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Rio Grande Valley Raptors

Tiffany Kersten|

Hook-billed Kite, Mission Nature Park, Texas (photo by Tiffany Kersten)

As fellow Nemesis Birder Alex Lamoreaux was out looking for one of his nemesis birds today, I was sitting in my office a few miles away, pining to also be on the Mission Nature Park levee, scanning the skies for the local group of Hook-billed Kites which have been rather faithfully putting on a show for any interested birders who came to watch for the past several months. Amidst my daydreaming, I got to thinking, some of our Rio Grande Valley hawks are pretty dang cool. Here’s my pick of the funkiest predators around:

Hook-billed Kite: Land snails are this hawk’s exclusive food source. There has been a group of five of them seen occasionally at Mission Nature Park lately. They are incredibly unique as they spend most of their time climbing around in trees to find the snails, but are sometimes seen flying to their feeding site in the morning and flying back to their roost site in the early evening. Their bill is specially designed to extract snails from their shells. In Mexico, where there are two different types of land snails, there are two separate variations of this species of bird. One with a smaller bill feeds on the smaller snails, and one with a bigger bill feeds on the bigger snails!

Hook-billed Kite, Mission Nature Park, Texas (photo by Tiffany Kersten)

Hook-billed Kite, Mission Nature Park, Texas (photo by Tiffany Kersten)

Another interesting trait of these snail-eating raptors is that there exists a black morph which is very uncommon and is only seen, at best, a few times a year in Texas. A black morph female nested at Bentsen-Rio Grande Valley State Park in the early 2000s, and raised one black morph chick. Sporadic sightings – usually a few a year – occurred over the past 15 years, until this year, when the black morph was seen almost daily with a group of typical birds for several months. Sorry—this was the best look I have gotten at the black morph, and it is therefore also the best look that you get of it. Unlike the typical morph, the black morph has only a single white tail band, rather than several light and dark bands.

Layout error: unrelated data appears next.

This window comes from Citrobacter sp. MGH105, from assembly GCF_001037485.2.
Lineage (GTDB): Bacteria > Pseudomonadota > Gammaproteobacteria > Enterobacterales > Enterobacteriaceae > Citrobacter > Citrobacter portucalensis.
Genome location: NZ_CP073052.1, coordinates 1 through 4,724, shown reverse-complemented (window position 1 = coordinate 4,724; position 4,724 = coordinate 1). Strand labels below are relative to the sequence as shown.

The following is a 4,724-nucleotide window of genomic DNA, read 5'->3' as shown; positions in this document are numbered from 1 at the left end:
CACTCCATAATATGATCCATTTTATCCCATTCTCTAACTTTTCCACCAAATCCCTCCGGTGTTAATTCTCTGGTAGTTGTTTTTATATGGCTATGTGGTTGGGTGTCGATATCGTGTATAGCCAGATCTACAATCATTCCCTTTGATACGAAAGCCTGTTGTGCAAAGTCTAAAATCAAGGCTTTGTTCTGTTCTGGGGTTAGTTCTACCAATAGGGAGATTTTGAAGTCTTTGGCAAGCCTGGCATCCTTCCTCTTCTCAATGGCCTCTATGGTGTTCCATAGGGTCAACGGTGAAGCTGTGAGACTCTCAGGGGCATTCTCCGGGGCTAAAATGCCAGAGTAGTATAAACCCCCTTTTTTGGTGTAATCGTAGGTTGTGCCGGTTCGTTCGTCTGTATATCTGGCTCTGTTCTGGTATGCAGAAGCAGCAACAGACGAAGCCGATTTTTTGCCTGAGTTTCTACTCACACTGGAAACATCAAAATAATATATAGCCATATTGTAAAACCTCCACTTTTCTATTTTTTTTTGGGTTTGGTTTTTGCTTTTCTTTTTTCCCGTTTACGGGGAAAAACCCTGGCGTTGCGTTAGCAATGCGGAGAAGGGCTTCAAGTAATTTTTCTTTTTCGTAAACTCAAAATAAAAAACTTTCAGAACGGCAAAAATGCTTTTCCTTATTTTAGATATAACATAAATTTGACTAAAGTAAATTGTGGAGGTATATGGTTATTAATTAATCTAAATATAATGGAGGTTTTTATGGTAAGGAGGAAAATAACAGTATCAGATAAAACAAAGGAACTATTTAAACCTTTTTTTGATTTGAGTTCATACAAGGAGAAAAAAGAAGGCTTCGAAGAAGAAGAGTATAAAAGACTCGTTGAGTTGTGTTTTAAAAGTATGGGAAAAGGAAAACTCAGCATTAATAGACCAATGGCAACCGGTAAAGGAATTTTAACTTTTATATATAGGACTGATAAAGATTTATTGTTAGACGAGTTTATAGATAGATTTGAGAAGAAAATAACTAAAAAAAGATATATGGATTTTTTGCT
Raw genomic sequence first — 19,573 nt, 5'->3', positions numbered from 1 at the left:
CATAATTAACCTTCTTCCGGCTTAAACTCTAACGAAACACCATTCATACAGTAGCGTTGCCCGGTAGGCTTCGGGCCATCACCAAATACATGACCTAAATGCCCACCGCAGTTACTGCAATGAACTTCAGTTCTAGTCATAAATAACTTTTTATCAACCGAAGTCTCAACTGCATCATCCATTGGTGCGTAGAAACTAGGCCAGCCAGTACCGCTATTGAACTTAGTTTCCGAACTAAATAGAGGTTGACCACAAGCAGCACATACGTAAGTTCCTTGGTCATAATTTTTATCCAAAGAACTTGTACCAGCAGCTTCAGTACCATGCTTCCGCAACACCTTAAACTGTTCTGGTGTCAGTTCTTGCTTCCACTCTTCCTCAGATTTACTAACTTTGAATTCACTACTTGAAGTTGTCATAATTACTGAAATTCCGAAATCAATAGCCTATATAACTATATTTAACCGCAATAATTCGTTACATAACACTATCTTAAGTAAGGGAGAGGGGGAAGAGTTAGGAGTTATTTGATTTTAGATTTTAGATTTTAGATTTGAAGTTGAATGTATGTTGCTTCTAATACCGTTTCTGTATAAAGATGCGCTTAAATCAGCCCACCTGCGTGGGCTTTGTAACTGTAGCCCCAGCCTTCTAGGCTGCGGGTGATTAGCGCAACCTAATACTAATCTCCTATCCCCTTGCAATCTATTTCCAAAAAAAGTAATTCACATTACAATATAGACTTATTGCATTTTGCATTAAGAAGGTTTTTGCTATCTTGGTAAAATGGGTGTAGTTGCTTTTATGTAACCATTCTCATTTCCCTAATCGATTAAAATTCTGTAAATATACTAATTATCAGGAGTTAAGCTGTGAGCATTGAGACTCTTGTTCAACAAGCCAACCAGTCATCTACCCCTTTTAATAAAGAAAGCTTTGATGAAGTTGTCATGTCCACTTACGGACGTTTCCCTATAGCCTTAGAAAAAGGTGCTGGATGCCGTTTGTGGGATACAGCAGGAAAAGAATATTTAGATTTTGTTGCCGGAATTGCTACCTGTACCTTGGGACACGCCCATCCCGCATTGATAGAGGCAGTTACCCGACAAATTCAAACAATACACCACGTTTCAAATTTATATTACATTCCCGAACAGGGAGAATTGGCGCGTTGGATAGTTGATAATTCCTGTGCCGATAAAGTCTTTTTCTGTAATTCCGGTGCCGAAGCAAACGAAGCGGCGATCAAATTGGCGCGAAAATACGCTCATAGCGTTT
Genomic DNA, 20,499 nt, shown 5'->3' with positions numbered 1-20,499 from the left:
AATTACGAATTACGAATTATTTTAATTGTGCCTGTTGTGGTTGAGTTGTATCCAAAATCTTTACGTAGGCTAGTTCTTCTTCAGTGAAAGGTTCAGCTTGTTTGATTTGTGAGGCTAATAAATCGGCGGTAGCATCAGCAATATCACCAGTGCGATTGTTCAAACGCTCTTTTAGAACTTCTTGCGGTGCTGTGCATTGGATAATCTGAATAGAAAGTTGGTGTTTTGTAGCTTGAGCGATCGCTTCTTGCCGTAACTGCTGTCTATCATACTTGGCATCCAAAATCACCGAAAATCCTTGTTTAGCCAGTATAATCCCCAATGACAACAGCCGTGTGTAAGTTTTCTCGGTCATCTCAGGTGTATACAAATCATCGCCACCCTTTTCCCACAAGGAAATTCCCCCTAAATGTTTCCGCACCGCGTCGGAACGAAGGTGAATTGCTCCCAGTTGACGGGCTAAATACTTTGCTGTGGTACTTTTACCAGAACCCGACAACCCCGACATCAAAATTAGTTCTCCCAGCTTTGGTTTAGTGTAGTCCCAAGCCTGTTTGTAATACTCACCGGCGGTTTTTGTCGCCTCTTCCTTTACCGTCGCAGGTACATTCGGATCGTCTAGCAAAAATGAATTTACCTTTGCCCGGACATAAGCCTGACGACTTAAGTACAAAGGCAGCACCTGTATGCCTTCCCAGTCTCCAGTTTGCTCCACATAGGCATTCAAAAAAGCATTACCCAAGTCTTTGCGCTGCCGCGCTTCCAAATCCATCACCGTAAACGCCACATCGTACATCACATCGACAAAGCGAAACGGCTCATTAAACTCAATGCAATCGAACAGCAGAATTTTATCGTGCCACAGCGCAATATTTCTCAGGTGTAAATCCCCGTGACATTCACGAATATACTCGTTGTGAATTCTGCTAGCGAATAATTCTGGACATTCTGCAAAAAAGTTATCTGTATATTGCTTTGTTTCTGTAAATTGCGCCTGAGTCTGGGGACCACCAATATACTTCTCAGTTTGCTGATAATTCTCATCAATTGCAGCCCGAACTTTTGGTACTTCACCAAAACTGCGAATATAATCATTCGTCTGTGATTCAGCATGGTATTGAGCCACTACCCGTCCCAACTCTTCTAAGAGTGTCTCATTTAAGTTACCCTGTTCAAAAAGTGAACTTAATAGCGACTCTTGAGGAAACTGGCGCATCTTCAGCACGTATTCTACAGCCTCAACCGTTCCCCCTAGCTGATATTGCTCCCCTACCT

Black morph Hook-billed Kite, Mission Nature Park, Texas (photo by Tiffany Kersten)

Black morph Hook-billed Kite, Mission Nature Park, Texas (photo by Tiffany Kersten)

 

Harris’s Hawk: While out birding, you might notice that often when you see one Harris’s hawk, there are usually more. These hawks hunt cooperatively, often in groups of three to five. Some will perch high and be on the lookout, and others will be part of the hunt squad. I’ve witnessed (and listened to) the successful kill of an eastern cottontail rabbit at Santa Ana National Wildlife Refuge. Several hawks were perched up; I watched one fly away from me, down towards a lake, heard a brief squeaking sound, and then silence. After a successful kill, these hawks will share their meal with the others in their pack.

Though I have yet to personally witness it, Harris’s hawks will occasionally exhibit the unusual behavior of stacking, or literally piling on top of one another, in order to gain altitude and locate prey. Since these are birds of flat scrubland, that extra foot or two of elevation can mean the difference between a successful meal or a hungry evening. They’ll sometimes stack themselves three high. Better work on those tarsus muscles!

Zone-tailed Hawk: These hawks look very much like vultures. They fly with a dihedral just like turkey vultures, but the adults can be distinguished from vultures by the black “3” under their tail, and both juveniles and adults have fine barring on the feathers, and yellow cere. They are a bit differently shaped and weigh more than vultures, so they don’t get pushed around in the wind quite as much, but until you become familiar with them, check every vulture with scrutiny! You will often see them soaring or circling near the bottom of a kettle of vultures, searching for prey. While vultures eat mostly road kill, the zone-tailed hawks take advantage of their ability to blend in with the vultures in order to surprise prey, mainly small birds and lizards. Most creatures have learned that vultures are not interested in them, and therefore they will not hide as readily when they think there are only vultures overhead.

The Rio Grande Valley has been hopping with raptors as of late—spring migration has begun! Come on down for a visit!

What is your favorite raptor, and why? Which raptor is YOUR nemesis bird?

About the Author

Tiffany Kersten

  • Carl

    Although it would not be a lifer, the Prairie Falcon that has spent the last 10 winters in PA has eluded me so far. I would really like to add it to my PA List.

  • David

    Actually, the Hook-billed Kite is one, as last June my dad and I came to the Valley and ticked off lifers Harris’ Hawk, Crested Caracara, White-tailed Hawk AND White-tailed Kite, plus Aplomado Falcon (twice), but the snails and Hook-billed were nowhere to be seen. I am almost tempted to find a flight since it is my spring break this week,
    Back in Colorado my nemesis is the Northern Goshawk, and I am going strong after it this summer.